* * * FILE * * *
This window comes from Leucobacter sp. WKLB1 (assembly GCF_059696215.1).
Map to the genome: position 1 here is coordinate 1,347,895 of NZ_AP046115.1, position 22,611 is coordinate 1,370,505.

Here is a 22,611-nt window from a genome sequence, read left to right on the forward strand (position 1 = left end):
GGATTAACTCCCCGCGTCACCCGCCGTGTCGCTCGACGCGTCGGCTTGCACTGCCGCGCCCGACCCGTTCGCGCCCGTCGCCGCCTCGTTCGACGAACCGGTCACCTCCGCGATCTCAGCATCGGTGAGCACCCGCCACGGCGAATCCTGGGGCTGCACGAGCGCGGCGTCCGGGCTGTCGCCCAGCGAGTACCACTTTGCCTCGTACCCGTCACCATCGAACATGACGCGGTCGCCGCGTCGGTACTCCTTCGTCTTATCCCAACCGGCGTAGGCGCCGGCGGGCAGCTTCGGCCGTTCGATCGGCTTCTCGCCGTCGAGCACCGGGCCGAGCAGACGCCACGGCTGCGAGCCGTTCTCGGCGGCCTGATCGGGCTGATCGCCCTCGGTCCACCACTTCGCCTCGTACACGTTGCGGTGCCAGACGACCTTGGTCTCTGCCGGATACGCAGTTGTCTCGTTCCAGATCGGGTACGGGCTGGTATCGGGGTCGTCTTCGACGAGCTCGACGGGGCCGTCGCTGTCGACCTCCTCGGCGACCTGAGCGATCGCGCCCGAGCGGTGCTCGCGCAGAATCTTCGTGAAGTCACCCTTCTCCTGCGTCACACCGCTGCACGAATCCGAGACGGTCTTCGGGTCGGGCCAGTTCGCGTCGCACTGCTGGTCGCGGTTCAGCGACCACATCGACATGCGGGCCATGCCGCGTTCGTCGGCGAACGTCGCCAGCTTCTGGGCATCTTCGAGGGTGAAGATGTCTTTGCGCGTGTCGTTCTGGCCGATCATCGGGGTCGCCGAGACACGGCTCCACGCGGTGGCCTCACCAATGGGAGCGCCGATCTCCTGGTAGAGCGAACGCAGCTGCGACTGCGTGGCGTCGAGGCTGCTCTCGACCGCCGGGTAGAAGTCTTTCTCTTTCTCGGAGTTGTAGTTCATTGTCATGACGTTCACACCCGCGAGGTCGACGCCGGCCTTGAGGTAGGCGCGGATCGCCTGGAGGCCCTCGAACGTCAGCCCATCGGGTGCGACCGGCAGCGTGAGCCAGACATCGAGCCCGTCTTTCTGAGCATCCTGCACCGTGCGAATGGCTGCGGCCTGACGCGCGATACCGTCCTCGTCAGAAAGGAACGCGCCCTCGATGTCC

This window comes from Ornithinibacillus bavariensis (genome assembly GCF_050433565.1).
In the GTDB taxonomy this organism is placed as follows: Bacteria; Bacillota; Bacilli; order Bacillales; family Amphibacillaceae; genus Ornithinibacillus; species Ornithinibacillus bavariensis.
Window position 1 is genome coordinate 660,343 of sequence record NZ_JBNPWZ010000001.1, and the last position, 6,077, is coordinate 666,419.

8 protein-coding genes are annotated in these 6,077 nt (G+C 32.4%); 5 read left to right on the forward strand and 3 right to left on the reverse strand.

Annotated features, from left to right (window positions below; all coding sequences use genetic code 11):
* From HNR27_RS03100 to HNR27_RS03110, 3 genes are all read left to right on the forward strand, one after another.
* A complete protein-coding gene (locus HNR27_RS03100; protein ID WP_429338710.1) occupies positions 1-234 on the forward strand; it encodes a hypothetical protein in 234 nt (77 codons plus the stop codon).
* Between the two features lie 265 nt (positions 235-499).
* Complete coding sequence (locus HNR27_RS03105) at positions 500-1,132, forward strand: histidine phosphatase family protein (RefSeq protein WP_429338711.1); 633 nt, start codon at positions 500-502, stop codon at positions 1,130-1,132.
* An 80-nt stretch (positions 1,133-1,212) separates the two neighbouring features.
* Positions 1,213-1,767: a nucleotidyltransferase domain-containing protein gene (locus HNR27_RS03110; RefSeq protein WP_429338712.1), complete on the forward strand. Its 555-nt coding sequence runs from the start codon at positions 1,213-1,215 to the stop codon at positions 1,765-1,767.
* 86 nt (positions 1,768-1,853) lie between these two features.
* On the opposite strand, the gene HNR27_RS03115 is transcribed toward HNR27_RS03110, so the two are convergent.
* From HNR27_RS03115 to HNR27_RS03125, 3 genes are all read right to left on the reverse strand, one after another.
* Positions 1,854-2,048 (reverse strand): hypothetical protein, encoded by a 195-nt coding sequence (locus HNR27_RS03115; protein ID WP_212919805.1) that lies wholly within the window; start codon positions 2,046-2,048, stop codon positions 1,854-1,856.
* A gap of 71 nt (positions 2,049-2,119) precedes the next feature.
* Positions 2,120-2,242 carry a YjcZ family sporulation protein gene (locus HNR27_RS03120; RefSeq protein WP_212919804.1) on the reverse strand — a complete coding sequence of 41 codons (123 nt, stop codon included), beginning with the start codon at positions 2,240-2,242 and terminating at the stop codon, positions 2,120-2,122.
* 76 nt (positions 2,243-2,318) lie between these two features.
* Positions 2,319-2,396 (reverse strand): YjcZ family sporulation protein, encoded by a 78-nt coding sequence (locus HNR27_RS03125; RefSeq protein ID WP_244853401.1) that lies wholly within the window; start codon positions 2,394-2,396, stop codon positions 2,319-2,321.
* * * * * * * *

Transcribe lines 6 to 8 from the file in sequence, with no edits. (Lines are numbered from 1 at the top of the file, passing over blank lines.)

In the GTDB taxonomy this organism is placed as follows: Bacteria; Bacillota; Bacilli; order Bacillales; family Amphibacillaceae; genus Ornithinibacillus; species Ornithinibacillus bavariensis.
Window position 1 is genome coordinate 660,343 of sequence record NZ_JBNPWZ010000001.1, and the last position, 6,077, is coordinate 666,419.

8 protein-coding genes are annotated in these 6,077 nt (G+C 32.4%); 5 read left to right on the forward strand and 3 right to left on the reverse strand.